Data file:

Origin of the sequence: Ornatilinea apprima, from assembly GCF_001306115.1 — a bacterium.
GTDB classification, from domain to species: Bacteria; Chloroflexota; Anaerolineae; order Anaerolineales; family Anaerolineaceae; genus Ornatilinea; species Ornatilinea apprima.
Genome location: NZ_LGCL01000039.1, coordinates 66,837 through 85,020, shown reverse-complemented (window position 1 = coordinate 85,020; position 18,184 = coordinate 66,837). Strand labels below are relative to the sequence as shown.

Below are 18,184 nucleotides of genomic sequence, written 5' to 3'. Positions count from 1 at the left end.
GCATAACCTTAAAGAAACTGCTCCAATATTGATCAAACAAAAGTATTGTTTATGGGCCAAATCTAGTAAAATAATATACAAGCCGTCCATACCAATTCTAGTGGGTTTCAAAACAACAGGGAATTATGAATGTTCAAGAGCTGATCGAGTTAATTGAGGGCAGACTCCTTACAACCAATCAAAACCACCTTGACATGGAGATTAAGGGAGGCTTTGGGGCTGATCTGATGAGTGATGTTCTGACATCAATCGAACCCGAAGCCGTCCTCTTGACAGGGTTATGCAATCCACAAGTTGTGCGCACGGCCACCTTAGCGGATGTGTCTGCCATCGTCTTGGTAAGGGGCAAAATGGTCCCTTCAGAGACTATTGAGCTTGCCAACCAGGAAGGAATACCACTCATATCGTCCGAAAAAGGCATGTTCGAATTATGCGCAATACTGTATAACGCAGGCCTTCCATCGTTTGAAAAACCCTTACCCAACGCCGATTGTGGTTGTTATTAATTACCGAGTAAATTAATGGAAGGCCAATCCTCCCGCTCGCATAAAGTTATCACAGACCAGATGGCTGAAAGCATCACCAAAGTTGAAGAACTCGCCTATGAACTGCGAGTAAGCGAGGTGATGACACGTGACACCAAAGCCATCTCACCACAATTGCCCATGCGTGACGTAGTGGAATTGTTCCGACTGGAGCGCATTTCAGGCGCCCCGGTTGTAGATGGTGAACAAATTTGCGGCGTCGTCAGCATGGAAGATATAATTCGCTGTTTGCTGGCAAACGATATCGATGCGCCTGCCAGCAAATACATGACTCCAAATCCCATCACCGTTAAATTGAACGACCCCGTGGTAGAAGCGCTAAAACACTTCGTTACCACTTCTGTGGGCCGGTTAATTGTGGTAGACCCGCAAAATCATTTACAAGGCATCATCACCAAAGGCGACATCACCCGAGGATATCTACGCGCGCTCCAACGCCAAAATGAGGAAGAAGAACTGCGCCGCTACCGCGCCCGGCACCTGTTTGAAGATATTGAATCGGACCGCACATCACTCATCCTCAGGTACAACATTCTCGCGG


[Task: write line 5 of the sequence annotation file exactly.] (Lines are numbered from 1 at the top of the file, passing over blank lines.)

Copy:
GCATAACCTTAAAGAAACTGCTCCAATATTGATCAAACAAAAGTATTGTTTATGGGCCAAATCTAGTAAAATAATATACAAGCCGTCCATACCAATTCTAGTGGGTTTCAAAACAACAGGGAATTATGAATGTTCAAGAGCTGATCGAGTTAATTGAGGGCAGACTCCTTACAACCAATCAAAACCACCTTGACATGGAGATTAAGGGAGGCTTTGGGGCTGATCTGATGAGTGATGTTCTGACATCAATCGAACCCGAAGCCGTCCTCTTGACAGGGTTATGCAATCCACAAGTTGTGCGCACGGCCACCTTAGCGGATGTGTCTGCCATCGTCTTGGTAAGGGGCAAAATGGTCCCTTCAGAGACTATTGAGCTTGCCAACCAGGAAGGAATACCACTCATATCGTCCGAAAAAGGCATGTTCGAATTATGCGCAATACTGTATAACGCAGGCCTTCCATCGTTTGAAAAACCCTTACCCAACGCCGATTGTGGTTGTTATTAATTACCGAGTAAATTAATGGAAGGCCAATCCTCCCGCTCGCATAAAGTTATCACAGACCAGATGGCTGAAAGCATCACCAAAGTTGAAGAACTCGCCTATGAACTGCGAGTAAGCGAGGTGATGACACGTGACACCAAAGCCATCTCACCACAATTGCCCATGCGTGACGTAGTGGAATTGTTCCGACTGGAGCGCATTTCAGGCGCCCCGGTTGTAGATGGTGAACAAATTTGCGGCGTCGTCAGCATGGAAGATATAATTCGCTGTTTGCTGGCAAACGATATCGATGCGCCTGCCAGCAAATACATGACTCCAAATCCCATCACCGTTAAATTGAACGACCCCGTGGTAGAAGCGCTAAAACACTTCGTTACCACTTCTGTGGGCCGGTTAATTGTGGTAGACCCGCAAAATCATTTACAAGGCATCATCACCAAAGGCGACATCACCCGAGGATATCTACGCGCGCTCCAACGCCAAAATGAGGAAGAAGAACTGCGCCGCTACCGCGCCCGGCACCTGTTTGAAGATATTGAATCGGACCGCACATCACTCATCCTCAGGTACAACATTCTCGCGG